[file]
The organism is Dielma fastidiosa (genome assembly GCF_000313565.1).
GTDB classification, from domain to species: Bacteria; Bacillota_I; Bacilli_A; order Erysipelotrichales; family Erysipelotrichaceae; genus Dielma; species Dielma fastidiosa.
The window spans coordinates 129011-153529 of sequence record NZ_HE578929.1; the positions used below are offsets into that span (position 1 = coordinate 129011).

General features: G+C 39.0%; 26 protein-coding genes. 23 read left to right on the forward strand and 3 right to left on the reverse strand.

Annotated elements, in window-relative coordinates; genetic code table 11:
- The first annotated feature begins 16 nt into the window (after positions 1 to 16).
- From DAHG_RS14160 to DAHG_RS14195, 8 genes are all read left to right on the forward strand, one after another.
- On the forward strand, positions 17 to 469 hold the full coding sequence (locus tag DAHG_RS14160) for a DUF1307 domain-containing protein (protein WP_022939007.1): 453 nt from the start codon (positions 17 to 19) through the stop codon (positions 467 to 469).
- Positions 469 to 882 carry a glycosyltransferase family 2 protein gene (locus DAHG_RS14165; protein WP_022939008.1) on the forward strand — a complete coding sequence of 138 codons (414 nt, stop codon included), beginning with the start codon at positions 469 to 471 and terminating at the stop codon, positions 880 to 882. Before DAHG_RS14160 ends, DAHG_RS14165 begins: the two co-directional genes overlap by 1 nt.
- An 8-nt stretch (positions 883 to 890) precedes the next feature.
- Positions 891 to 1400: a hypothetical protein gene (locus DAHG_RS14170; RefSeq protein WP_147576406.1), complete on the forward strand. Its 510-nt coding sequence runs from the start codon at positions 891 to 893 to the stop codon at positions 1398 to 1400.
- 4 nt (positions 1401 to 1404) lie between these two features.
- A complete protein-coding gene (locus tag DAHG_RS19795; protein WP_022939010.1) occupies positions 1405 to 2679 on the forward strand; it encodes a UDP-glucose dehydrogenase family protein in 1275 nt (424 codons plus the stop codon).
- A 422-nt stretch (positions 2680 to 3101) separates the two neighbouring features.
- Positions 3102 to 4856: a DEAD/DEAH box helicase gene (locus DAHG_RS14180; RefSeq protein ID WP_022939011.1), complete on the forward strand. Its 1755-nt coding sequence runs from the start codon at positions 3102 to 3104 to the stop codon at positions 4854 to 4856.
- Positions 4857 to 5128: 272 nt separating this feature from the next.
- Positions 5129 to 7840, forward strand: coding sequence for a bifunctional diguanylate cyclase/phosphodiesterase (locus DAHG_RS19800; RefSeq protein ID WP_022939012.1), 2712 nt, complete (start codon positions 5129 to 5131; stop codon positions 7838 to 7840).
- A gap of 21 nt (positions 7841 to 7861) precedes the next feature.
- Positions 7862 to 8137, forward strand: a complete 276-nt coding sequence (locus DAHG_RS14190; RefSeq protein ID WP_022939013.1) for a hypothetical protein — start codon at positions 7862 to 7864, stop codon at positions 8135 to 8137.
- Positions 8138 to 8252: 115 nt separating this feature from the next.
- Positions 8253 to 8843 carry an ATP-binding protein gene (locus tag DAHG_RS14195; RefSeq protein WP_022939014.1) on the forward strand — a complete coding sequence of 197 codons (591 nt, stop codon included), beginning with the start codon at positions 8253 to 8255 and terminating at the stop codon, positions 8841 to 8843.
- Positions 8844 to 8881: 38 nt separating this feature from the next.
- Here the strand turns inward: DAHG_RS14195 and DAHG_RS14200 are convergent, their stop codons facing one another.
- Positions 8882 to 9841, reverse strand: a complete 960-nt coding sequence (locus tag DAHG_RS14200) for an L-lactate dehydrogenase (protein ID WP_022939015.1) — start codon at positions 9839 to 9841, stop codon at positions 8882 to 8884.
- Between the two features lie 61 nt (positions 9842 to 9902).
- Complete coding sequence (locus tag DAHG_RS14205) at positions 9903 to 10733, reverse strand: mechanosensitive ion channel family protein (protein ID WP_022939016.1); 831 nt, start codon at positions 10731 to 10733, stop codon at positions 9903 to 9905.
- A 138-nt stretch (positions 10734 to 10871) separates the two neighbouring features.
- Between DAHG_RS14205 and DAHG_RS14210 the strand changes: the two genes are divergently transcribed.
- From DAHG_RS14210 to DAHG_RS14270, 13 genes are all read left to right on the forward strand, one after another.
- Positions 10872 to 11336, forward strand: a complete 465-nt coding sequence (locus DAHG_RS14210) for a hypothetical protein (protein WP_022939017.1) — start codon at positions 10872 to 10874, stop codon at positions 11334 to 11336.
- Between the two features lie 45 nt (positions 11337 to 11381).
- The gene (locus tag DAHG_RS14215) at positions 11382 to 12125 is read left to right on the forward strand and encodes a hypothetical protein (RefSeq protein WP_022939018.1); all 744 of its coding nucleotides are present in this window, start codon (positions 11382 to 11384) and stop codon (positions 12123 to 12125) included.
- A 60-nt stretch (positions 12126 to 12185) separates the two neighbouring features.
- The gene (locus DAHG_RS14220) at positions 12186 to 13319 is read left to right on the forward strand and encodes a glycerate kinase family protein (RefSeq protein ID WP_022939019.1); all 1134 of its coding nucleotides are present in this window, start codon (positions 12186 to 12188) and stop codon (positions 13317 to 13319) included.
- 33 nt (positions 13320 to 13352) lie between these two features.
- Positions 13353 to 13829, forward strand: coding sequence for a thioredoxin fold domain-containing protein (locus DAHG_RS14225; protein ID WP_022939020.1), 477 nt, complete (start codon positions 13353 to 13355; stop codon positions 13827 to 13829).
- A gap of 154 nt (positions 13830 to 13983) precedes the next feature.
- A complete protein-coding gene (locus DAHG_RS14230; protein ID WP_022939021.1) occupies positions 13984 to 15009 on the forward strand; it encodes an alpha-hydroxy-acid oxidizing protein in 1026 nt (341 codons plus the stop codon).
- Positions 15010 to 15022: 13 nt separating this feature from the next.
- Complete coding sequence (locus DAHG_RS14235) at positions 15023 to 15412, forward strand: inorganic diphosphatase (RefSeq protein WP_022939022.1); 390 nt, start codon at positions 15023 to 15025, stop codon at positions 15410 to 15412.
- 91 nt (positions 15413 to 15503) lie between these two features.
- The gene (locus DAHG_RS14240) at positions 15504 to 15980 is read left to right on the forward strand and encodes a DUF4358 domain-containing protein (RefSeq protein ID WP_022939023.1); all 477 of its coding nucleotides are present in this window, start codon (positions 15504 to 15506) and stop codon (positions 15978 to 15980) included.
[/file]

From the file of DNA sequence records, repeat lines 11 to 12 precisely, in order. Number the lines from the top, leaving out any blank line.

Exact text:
- Positions 891 to 1400: a hypothetical protein gene (locus DAHG_RS14170; RefSeq protein WP_147576406.1), complete on the forward strand. Its 510-nt coding sequence runs from the start codon at positions 891 to 893 to the stop codon at positions 1398 to 1400.
- 4 nt (positions 1401 to 1404) lie between these two features.